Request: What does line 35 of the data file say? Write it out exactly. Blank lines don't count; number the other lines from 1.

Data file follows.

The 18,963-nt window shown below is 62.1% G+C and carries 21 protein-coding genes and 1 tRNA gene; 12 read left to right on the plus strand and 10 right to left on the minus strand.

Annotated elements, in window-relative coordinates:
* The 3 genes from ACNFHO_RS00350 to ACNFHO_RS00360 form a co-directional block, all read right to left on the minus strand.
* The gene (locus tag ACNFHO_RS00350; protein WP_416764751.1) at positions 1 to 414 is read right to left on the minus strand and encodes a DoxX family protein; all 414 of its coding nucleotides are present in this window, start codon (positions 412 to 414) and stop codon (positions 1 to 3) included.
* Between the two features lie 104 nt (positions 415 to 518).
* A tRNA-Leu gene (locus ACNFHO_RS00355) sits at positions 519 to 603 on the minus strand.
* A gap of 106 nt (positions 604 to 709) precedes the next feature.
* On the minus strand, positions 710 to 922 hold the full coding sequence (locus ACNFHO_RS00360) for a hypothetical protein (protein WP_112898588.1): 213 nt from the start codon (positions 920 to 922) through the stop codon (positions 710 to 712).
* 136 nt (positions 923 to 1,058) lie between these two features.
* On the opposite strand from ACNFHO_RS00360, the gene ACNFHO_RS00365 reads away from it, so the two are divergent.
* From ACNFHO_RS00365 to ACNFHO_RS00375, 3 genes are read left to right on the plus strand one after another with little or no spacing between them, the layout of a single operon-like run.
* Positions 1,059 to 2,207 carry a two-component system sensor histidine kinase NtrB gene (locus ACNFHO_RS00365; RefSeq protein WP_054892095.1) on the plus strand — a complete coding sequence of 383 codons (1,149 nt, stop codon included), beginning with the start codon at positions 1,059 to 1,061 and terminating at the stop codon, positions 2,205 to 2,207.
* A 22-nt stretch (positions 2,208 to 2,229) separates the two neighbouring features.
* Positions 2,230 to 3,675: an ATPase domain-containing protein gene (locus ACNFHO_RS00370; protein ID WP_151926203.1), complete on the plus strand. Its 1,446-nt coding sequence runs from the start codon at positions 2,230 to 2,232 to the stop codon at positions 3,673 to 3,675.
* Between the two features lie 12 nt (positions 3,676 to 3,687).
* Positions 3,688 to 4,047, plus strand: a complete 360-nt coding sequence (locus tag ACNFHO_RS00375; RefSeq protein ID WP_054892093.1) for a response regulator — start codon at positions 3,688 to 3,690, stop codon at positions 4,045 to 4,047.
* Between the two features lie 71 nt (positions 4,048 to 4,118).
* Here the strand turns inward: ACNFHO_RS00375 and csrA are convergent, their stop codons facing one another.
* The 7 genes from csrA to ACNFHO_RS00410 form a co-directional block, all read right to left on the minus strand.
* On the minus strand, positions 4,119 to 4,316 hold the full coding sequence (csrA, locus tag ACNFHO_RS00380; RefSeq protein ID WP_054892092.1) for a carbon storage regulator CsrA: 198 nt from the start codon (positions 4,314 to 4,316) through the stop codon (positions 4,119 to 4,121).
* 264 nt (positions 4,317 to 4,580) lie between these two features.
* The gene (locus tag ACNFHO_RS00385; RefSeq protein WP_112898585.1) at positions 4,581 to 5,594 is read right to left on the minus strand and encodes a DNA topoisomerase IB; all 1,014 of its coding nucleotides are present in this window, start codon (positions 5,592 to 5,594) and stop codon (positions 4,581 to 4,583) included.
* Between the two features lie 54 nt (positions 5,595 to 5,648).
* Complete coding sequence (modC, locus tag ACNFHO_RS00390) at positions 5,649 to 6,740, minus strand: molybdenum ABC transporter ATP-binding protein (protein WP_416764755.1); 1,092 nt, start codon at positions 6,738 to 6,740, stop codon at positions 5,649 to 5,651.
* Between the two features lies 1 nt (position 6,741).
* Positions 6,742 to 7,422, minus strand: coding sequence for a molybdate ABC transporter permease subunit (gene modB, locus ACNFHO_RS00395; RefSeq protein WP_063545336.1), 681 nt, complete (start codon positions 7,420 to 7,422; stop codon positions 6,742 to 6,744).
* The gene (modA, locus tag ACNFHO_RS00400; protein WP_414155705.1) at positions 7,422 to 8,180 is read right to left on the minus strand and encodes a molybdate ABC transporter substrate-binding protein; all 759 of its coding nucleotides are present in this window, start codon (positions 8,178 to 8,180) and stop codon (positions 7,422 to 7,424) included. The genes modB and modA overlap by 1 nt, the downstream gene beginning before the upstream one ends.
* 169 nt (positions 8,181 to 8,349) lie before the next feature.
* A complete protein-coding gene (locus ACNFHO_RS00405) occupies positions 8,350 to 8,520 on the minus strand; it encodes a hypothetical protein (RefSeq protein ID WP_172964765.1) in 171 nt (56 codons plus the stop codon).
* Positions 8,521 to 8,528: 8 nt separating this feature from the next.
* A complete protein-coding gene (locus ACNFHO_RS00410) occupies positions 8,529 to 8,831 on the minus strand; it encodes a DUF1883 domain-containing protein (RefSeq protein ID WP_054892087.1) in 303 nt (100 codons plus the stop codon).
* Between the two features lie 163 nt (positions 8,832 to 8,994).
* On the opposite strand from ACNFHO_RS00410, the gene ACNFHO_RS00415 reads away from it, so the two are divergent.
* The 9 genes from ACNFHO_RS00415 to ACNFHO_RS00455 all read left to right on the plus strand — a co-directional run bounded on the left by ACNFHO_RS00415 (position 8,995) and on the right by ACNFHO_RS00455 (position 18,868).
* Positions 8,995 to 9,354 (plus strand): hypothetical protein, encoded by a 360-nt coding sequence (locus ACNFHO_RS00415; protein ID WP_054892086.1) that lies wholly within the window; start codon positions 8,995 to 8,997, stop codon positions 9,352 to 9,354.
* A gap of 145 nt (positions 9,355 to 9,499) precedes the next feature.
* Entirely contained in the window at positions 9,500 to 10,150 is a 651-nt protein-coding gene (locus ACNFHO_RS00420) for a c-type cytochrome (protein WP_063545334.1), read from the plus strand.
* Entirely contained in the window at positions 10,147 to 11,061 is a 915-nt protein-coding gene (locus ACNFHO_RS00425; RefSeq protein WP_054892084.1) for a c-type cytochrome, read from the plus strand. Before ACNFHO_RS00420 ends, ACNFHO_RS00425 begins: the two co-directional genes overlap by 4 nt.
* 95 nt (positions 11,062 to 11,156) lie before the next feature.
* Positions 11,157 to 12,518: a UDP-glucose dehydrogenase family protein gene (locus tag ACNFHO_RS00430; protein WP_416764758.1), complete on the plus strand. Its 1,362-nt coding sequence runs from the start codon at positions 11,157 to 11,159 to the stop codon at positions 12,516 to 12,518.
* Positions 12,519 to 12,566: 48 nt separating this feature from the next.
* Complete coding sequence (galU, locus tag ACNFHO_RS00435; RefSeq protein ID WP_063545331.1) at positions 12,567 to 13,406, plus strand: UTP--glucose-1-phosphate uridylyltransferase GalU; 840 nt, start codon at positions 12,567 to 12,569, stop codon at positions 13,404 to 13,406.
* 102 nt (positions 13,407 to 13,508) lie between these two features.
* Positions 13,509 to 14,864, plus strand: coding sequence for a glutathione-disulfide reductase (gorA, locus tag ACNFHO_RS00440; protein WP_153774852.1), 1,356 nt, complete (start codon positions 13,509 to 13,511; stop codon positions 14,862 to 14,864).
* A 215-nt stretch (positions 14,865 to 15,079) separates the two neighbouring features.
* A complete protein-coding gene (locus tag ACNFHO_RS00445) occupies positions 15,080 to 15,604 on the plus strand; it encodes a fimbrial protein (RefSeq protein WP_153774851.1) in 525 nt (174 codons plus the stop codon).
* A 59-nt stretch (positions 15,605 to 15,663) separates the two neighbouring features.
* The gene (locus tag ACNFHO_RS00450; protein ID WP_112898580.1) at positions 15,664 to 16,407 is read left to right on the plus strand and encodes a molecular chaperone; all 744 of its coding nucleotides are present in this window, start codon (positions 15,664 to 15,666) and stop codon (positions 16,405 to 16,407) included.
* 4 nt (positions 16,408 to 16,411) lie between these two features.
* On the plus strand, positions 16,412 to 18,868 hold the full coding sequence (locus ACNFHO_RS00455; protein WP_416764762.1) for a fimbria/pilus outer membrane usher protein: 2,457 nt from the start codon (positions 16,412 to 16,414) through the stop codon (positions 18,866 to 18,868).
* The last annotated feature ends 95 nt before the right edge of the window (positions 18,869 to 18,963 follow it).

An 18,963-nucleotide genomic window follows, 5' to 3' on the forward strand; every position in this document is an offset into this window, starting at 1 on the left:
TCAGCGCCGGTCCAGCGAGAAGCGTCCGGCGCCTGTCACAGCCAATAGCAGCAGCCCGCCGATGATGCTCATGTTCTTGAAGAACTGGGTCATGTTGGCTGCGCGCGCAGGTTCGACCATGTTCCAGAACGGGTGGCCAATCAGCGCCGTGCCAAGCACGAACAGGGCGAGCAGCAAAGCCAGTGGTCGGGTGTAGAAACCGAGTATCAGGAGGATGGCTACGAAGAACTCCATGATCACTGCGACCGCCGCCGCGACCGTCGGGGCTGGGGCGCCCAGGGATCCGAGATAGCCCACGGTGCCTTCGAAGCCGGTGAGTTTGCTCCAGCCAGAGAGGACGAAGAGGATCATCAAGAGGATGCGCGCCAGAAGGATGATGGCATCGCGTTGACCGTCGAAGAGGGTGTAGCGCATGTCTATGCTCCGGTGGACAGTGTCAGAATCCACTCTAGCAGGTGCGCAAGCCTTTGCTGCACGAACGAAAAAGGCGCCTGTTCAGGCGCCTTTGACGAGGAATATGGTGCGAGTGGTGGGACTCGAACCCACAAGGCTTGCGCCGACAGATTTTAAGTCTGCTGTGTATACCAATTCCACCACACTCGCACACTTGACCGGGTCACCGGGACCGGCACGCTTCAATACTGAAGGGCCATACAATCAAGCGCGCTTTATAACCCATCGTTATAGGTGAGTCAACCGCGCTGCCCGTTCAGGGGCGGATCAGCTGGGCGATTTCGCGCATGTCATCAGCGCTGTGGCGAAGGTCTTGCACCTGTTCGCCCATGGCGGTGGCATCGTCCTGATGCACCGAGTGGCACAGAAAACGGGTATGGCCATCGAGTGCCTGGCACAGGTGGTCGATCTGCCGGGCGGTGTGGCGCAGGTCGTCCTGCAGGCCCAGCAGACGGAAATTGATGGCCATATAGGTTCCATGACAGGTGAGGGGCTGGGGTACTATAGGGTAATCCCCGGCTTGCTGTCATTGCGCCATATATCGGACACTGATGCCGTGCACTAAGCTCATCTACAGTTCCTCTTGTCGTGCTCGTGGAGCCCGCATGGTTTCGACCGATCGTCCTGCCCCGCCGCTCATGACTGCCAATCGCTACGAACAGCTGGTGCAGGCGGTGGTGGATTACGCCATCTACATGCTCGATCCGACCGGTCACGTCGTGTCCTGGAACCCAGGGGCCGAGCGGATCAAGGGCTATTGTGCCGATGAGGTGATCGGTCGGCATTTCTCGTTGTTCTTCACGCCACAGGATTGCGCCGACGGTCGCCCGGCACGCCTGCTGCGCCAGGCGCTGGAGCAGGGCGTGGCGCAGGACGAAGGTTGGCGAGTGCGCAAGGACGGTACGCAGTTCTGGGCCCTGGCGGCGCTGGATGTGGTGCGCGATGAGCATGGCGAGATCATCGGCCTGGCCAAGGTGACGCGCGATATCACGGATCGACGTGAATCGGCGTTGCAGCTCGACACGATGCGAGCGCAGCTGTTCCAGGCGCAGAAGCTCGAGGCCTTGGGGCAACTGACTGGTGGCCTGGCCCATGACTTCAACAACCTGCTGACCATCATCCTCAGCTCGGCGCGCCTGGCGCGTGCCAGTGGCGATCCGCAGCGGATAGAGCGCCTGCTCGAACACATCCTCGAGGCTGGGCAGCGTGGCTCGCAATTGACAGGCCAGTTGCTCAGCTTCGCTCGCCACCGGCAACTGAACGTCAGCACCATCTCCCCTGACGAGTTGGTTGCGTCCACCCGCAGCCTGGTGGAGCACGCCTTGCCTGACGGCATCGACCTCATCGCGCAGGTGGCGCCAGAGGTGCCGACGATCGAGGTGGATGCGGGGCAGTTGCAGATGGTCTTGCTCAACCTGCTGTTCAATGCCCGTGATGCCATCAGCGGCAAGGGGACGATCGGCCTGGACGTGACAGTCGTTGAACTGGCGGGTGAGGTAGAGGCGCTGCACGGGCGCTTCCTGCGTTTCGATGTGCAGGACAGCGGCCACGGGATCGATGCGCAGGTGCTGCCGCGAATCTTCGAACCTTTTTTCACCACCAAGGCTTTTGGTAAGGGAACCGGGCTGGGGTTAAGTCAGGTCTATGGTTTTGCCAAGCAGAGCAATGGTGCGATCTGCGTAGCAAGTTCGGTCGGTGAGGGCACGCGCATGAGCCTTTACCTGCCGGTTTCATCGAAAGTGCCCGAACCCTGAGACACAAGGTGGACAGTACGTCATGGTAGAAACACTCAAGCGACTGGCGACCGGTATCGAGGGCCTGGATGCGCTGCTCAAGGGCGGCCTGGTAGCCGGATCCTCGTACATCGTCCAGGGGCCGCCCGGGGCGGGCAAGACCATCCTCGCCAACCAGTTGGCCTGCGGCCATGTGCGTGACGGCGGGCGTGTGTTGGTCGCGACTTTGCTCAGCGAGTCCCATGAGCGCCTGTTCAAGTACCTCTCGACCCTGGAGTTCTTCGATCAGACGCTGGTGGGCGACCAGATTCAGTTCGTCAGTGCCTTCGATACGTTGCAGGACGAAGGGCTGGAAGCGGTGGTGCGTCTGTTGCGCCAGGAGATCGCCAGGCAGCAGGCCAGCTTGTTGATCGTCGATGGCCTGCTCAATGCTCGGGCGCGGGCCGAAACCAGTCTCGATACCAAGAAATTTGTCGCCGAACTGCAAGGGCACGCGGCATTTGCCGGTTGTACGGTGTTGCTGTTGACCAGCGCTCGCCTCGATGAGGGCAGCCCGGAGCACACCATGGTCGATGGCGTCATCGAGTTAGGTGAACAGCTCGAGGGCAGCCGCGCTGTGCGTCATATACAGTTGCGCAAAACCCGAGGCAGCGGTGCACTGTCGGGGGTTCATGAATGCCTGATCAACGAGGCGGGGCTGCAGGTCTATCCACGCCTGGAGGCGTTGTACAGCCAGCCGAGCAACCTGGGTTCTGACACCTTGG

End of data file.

* Positions 8,995 to 9,354 (plus strand): hypothetical protein, encoded by a 360-nt coding sequence (locus ACNFHO_RS00415; protein ID WP_054892086.1) that lies wholly within the window; start codon positions 8,995 to 8,997, stop codon positions 9,352 to 9,354.